More interestingly, during bitcoin’s consolidation period, it acts a lot like digital gold.
Gold investors have long since known that the single biggest variable for gold price movements has historically been real interest rates. Real interest rates measure the difference between a “risk free” yield, like the 10-year Treasury rate, and the prevailing inflation rate or expected forward inflation rate.
Whenever real rates go lower, especially if they turn negative, gold tends to spike in price. On the other hand, when real rates rise, gold usually suffers. The period from 1980-2000 was particularly bad for gold because real rates were strongly positive for the entire duration.
This relationship is due to the opportunity cost of holding gold. Gold is a scarce but yield-less asset and has fees for minting, verifying, purchasing, transportation and secure storage. When bank accounts and Treasury bonds pay a yield much higher than the prevailing inflation rate, your purchasing power can grow within the fiat system.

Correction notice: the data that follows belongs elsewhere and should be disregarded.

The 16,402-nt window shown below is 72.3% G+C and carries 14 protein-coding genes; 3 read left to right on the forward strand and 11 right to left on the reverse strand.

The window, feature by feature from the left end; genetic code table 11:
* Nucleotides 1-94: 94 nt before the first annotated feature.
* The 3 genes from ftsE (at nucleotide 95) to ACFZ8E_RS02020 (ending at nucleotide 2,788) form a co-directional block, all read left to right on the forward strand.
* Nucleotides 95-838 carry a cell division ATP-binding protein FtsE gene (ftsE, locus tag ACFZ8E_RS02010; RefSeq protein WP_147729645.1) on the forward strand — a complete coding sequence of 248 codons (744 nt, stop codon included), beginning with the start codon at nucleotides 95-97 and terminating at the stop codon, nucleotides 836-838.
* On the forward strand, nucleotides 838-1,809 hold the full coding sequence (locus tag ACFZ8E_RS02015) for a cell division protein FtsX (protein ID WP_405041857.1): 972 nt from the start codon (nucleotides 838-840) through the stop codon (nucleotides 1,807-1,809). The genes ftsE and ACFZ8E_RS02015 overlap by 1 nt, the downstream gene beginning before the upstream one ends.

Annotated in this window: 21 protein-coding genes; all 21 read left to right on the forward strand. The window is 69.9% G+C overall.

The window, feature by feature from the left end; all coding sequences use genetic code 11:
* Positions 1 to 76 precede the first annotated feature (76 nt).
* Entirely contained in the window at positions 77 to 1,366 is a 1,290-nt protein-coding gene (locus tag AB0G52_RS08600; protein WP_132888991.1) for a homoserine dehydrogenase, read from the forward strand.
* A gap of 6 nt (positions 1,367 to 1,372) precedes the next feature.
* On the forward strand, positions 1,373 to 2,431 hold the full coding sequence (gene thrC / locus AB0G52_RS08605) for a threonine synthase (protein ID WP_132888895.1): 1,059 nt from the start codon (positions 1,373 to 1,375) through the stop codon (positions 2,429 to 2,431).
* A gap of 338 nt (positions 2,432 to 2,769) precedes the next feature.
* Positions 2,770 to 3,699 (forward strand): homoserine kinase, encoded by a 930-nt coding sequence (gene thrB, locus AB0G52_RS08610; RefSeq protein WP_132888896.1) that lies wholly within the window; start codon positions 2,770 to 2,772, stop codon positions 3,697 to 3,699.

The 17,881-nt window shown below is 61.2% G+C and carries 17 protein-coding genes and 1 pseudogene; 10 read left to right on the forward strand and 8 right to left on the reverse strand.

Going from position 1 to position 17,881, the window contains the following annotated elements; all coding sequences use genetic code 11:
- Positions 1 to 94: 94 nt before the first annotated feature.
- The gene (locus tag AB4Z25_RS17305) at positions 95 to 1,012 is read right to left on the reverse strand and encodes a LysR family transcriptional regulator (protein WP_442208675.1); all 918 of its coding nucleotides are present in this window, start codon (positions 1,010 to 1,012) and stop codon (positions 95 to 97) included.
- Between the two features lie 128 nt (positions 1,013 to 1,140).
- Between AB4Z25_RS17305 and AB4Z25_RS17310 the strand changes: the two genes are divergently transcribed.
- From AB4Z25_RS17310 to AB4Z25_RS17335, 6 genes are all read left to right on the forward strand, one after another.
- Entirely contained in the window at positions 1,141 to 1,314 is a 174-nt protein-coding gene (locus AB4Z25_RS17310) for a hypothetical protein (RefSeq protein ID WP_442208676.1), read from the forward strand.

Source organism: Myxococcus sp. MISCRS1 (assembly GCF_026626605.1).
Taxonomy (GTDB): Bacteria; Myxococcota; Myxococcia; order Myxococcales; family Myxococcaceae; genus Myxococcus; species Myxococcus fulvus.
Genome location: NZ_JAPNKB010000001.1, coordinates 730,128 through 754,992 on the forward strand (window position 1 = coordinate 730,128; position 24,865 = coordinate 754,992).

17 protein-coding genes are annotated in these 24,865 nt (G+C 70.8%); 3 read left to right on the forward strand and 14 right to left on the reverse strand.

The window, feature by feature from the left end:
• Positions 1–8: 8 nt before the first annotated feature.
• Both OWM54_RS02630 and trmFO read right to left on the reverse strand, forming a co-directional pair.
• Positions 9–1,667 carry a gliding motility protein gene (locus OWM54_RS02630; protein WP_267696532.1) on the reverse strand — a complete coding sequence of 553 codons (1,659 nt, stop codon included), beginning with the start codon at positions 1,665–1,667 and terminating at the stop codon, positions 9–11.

On the other hand, when bank accounts and Treasury bonds no longer keep up with inflation and are being debased with negative real yields, the opportunity cost for gold vanishes. Its inherently inflation-protected “zero yield” becomes a lot more attractive.
Over the past two years, we can see that bitcoin behaved in a similar way during its consolidation phase. This chart shows the inflation-adjusted 10-year Treasury rate in blue on the left axis and the year-over-year percent change in the price of bitcoin in red on the right axis.
Real Treasury yields peaked in late 2018 and have been on a multi-year downtrend into negative territory. Meanwhile, bitcoin’s price has been in a volatile rebound from the depths it experienced in late 2018 and early 2019.
In this period, whenever real yields stalled or reversed upward bitcoin’s price usually would either stall or reverse downward. The same phenomenon continued into the second half of 2019 and increased sharply in March 2020 during the deflationary shock. Most recently, it has occurred gradually since the beginning of September 2020.